The national post-election racial climate mirrors America from half a century ago, a local pastor says, pointing to a time of unrest, anger and hate speech from the 1960s.

“We are at a place where things are almost toxic,” said the Rev. Jane Sims, co-pastor and co-founder of Calvary Community Church in Columbus. “The level of racial tension reminds me of and brings flashbacks of the civil rights movement.”

Sims will be the featured speaker during the church’s 40th annual Martin Luther King Day Scholarship Program, which will be at 4 p.m. Jan. 15 at the church, 1031 Chestnut St. in Columbus.

The service awards academic scholarships to outstanding local students attending colleges nationwide to encourage them to pursue their dreams.

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In each of the past several years, about 125 people from a variety of churches and community organizations have attended the service, which often highlights King’s roots as a church pastor and his leadership of the civil rights movement largely through churches and church groups nationwide.

Sims’ remarks will focus mostly on the service theme, “Pursuing Spiritual and Educational Excellence in a Changing Culture.” But she acknowledged that “the national climate is the foundation of what we will be talking about.”

She said part of the problem with today’s racial wounds, which she links to slavery, “never really have been effectively dealt with long-term in this country. It always has been the elephant in the room. And it’s something that many of us don’t want to acknowledge.”

Locally, she applauds strides in racial relations, such as the Columbus Police Department’s efforts over the past year to address the black community’s concerns about police shootings of unarmed black citizens nationwide.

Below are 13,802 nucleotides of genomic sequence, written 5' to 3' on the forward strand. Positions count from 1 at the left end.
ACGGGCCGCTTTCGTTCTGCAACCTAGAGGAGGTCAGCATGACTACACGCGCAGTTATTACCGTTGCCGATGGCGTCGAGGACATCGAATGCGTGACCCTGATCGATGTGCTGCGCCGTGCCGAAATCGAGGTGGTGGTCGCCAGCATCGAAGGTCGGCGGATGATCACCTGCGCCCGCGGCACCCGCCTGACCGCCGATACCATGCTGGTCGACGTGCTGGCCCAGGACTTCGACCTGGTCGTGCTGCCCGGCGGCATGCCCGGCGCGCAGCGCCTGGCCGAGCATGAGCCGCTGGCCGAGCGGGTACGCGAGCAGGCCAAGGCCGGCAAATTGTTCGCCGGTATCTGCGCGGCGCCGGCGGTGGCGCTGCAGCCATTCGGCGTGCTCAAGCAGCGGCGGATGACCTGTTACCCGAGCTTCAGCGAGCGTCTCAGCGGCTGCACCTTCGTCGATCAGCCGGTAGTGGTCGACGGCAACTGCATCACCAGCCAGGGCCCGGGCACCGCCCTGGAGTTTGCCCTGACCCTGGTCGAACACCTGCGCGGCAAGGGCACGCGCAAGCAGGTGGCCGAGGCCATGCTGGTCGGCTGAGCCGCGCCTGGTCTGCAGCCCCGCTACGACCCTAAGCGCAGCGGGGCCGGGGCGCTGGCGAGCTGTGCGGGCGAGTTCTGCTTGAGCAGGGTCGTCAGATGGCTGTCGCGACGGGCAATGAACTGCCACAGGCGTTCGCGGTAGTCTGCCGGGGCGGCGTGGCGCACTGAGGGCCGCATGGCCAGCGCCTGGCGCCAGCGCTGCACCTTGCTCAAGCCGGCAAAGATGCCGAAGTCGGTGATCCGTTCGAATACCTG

She also said blacks locally “must take ownership” of addressing racial challenges. She said she feels that best can be done first within local churches before spreading out to the city and beyond.

Sims said cellphone videos, especially those taken at scenes of violence against minorities, have provided the nation with a look at one component of racial tension.

Amid such complex problems, Sims said she believes that answers do exist.

“With the (Christian) churches, we have with us a gospel that transforms,” Sims said. “And you have to change someone’s heart before you can begin to change their beliefs or behavior. And the gospel changes hearts.”

The local African American Pastors Alliance has taken its minority community concerns to the Columbus mayor, police chief, school system and media over the past two years.

People “now feel more free to open their mouth and say divisive things,” including using racial slurs, said the Rev. Mike Harris, leader of the pastors alliance, before a public meeting to help students deal with ethnic and racial bullying that occurred in the wake of the Nov. 8 presidential election.

So he understands Sims’ comments and concerns.

“I think she’s right on target,” Harris said. “It’s a very precarious situation where it seems like we’ve taken a step back to a time 40 or more years ago.”